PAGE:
• Conditioning of Quasi-Newton Methods for Function Minimization, by D.F. Shanno, Math. Comp. 24, 647-656 (1970).

    Direct Methods in Linear Algebra
  • Error Analysis of Direct Methods of Matrix Inversion, by J.H. Wilkinson, J. Assoc. Comput. Mach. 8, 281-330 (1961).
  • Computation of Plane Unitary Rotations Transforming a General Matrix to Triangular Form, by W. Givens, J. Soc. Indust. Appl. Math. 6, 26 - 50 (1958).
  • Unitary Triangularization of a Nonsymmetric Matrix, by A.S. Householder, J. Assoc. Comput. Mach. 5, 339-342 (1958).
  • Gaussian Elimination is not Optimal, by V. Strassen, Numer. Math. 13, 354-356 (1969).
  • Nested Dissection of a Regular Finite Element Mesh, by A. George, SIAM J. Numer. Anal. 10, 345-363 (1973).

    Iterative Methods in Linear Algebra
  • Iterative Methods for Solving Partial Difference Equations of Elliptic Type, D. Young, Trans. Amer. Math. Soc. 76, 92-111 (1954).
  • Methods of Conjugate Gradients for Solving Linear Systems, M.R. Hestenes and E. Stiefel, Journal of Research of the National Bureau of Standards 49, 409-436 (1952).
  • A Generalized Conjugate Gradient Method for the Numerical Solution of Elliptic Partial Differential Equations, by P. Concus, G.H. Golub, and D.P. O'Leary, in Sparse Matrix Computations, J.R. Bunch and D.J. Rose, eds., Academic Press, 1976, pp. 309-332.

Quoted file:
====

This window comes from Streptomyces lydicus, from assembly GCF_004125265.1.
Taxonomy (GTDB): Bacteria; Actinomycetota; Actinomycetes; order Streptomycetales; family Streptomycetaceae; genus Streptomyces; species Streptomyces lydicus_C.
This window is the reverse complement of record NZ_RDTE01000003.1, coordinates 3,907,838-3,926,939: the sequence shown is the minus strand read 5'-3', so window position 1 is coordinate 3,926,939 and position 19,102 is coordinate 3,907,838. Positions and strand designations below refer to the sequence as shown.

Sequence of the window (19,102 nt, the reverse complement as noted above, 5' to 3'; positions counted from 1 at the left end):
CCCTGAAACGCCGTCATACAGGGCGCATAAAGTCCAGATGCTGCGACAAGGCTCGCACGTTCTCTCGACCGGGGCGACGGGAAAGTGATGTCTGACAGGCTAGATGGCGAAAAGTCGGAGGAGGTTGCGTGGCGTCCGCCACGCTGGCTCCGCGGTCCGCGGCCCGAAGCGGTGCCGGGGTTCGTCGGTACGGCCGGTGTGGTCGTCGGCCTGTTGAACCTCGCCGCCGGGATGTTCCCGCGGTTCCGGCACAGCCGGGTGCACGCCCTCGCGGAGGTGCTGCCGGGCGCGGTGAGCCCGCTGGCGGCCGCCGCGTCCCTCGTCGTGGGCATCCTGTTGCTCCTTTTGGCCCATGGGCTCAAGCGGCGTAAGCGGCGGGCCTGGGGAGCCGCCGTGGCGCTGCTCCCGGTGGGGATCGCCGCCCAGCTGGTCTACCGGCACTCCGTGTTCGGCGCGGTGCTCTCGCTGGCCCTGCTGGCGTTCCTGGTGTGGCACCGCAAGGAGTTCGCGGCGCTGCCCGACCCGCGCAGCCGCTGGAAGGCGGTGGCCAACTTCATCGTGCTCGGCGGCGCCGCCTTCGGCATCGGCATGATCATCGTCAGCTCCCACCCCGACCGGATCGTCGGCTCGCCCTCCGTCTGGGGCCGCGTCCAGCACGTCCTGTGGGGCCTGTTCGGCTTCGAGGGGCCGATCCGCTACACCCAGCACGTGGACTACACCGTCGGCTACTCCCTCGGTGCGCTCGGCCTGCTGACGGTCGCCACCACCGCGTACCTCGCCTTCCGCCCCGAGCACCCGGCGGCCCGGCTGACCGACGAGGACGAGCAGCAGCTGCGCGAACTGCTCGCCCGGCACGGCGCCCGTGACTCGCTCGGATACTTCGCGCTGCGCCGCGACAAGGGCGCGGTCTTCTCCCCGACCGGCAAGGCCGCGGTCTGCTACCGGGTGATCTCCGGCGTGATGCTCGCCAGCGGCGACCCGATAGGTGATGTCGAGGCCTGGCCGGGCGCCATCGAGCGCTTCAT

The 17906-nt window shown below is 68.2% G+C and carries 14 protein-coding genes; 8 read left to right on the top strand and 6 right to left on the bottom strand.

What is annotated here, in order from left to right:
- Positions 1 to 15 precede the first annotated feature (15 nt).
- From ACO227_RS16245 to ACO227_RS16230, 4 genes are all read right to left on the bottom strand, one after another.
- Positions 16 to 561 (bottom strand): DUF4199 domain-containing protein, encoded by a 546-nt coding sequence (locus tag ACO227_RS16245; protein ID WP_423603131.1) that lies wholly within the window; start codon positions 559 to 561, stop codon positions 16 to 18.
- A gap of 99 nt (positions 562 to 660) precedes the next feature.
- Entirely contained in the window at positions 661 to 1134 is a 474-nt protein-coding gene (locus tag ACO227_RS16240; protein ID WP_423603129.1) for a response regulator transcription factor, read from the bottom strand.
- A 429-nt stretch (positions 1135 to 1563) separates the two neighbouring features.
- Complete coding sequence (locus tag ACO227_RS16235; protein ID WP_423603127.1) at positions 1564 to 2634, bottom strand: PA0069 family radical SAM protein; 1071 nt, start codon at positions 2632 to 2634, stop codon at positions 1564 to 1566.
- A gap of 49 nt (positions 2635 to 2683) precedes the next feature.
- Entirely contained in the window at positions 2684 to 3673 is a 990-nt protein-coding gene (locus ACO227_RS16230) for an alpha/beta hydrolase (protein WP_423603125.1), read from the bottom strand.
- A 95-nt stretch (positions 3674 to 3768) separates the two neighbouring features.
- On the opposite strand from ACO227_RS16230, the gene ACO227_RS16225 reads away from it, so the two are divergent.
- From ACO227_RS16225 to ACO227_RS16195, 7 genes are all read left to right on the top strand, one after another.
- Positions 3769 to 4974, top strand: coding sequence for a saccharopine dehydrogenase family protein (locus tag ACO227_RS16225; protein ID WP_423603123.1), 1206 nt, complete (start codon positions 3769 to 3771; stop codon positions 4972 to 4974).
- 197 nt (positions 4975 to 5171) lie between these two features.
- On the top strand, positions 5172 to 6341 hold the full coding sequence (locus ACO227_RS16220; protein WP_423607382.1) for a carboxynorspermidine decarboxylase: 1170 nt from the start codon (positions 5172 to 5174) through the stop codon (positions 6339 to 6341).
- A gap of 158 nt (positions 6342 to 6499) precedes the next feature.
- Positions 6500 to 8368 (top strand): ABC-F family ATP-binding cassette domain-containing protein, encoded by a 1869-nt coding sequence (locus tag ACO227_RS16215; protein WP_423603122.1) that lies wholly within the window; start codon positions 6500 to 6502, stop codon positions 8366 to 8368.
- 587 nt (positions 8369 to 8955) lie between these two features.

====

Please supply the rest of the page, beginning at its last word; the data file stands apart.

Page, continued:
• An Iterative Solution Method for Linear Systems of Which the Coefficient Matrix is a Symmetric M-Matrix, by J.A. Meijerink and H.A. van der Vorst, Math. Comp. 31, 148-162 (1977).
  • GMRES: A Generalized Minimal Residual Algorithm for Solving Nonsymmetric Linear Systems, by Y. Saad and M.H. Schultz, SIAM J. Sci. Stat. Comput. 7, 856-869 (1986).

    Multigrid Methods
  • A Relaxation Method for Solving Elliptic Difference Equations, by R.P. Fedorenko, Z. Vycisl. Mat. i Mat. Fiz. 1, 922-927, 1961.
  • The Speed of Convergence of One Iterative Process, by R.P. Fedorenko, Z. Vycisl. Mat. i Mat. Fiz. 4, 559-564, 1964.
  • Multi-Level Adaptive Solutions to Boundary-Value Problems, by A. Brandt, Math. Comp. 31, 333-390 (1977).
  • Algebraic Multigrid (AMG) for Automatic Multigrid Solution with Application to Geodetic Computations, by A. Brandt, S. McCormick, and J. Ruge, Tech. Report Inst. Comp. Studies., Colo. State Univ., 1982.
  • Algebraic multigrid (AMG) for sparse matrix equations, by A. Brandt, S. McCormick, and J. Ruge, in Sparsity and its applications (Loughborough, 1983), 257-284, Cambridge Univ. Press, Cambridge, 1985.

    Eigenvalues and SVD:
  • On the Speed of Convergence of Cyclic and Quasicyclic Jacobi Methods for Computing Eigenvalues of Hermitian Matrices, by P. Henrici, J. Soc. Indust. Appl. Math. 6, 144-162 (1958).